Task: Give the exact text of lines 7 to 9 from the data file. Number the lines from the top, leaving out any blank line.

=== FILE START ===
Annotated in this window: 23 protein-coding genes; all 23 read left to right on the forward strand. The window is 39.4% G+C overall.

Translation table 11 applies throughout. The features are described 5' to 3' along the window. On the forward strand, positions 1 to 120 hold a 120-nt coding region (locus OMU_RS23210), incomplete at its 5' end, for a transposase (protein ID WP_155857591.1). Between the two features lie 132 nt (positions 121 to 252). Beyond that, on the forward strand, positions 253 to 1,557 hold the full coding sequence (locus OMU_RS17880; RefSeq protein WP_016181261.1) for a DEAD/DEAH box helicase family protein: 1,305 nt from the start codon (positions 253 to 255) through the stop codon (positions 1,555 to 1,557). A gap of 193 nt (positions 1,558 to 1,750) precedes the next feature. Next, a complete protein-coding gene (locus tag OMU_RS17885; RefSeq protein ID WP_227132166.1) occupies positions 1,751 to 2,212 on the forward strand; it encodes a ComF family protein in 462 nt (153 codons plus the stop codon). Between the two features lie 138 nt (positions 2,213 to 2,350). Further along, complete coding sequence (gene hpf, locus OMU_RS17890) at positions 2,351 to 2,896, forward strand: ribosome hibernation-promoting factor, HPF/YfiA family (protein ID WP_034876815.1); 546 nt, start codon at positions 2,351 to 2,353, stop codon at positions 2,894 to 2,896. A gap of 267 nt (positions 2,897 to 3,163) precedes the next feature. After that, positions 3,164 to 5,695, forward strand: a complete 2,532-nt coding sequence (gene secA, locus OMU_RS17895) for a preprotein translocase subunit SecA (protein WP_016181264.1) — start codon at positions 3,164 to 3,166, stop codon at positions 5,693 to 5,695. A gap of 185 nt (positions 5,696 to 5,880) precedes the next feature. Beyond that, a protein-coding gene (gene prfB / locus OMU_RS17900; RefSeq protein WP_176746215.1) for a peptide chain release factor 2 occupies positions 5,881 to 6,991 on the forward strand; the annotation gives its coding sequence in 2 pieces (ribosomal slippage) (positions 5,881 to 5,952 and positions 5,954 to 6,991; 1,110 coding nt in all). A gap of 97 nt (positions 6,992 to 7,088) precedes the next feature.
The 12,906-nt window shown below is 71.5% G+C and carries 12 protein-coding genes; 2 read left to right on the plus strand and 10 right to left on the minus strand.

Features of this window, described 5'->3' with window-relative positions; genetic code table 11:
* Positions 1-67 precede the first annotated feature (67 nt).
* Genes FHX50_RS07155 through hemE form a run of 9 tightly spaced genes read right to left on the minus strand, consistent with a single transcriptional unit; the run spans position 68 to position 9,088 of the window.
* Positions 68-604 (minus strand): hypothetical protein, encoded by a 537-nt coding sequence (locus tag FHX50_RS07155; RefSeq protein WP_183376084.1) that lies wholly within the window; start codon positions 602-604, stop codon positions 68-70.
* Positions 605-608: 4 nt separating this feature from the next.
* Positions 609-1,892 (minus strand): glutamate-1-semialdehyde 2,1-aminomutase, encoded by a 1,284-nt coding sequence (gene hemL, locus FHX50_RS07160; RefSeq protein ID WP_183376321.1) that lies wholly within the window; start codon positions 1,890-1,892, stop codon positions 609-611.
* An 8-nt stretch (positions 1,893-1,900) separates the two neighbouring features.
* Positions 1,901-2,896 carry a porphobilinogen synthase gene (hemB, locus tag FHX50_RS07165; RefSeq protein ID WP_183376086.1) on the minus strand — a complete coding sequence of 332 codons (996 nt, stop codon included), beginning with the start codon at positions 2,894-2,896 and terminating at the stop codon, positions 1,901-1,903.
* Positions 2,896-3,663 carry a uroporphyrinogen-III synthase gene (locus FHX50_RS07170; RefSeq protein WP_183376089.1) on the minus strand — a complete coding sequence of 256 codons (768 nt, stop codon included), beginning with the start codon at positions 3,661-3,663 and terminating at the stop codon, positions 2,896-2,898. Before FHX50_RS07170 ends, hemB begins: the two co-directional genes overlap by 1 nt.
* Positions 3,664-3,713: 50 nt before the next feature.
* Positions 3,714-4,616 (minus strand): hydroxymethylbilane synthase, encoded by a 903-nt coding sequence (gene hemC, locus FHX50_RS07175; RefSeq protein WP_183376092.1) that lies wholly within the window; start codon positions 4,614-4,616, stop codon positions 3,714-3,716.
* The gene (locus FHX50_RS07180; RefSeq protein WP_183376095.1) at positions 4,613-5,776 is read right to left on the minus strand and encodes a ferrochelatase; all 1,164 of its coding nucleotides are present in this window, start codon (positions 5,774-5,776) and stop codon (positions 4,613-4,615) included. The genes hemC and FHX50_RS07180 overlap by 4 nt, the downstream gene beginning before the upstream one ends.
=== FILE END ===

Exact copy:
* Positions 68-604 (minus strand): hypothetical protein, encoded by a 537-nt coding sequence (locus tag FHX50_RS07155; RefSeq protein WP_183376084.1) that lies wholly within the window; start codon positions 602-604, stop codon positions 68-70.
* Positions 605-608: 4 nt separating this feature from the next.
* Positions 609-1,892 (minus strand): glutamate-1-semialdehyde 2,1-aminomutase, encoded by a 1,284-nt coding sequence (gene hemL, locus FHX50_RS07160; RefSeq protein ID WP_183376321.1) that lies wholly within the window; start codon positions 1,890-1,892, stop codon positions 609-611.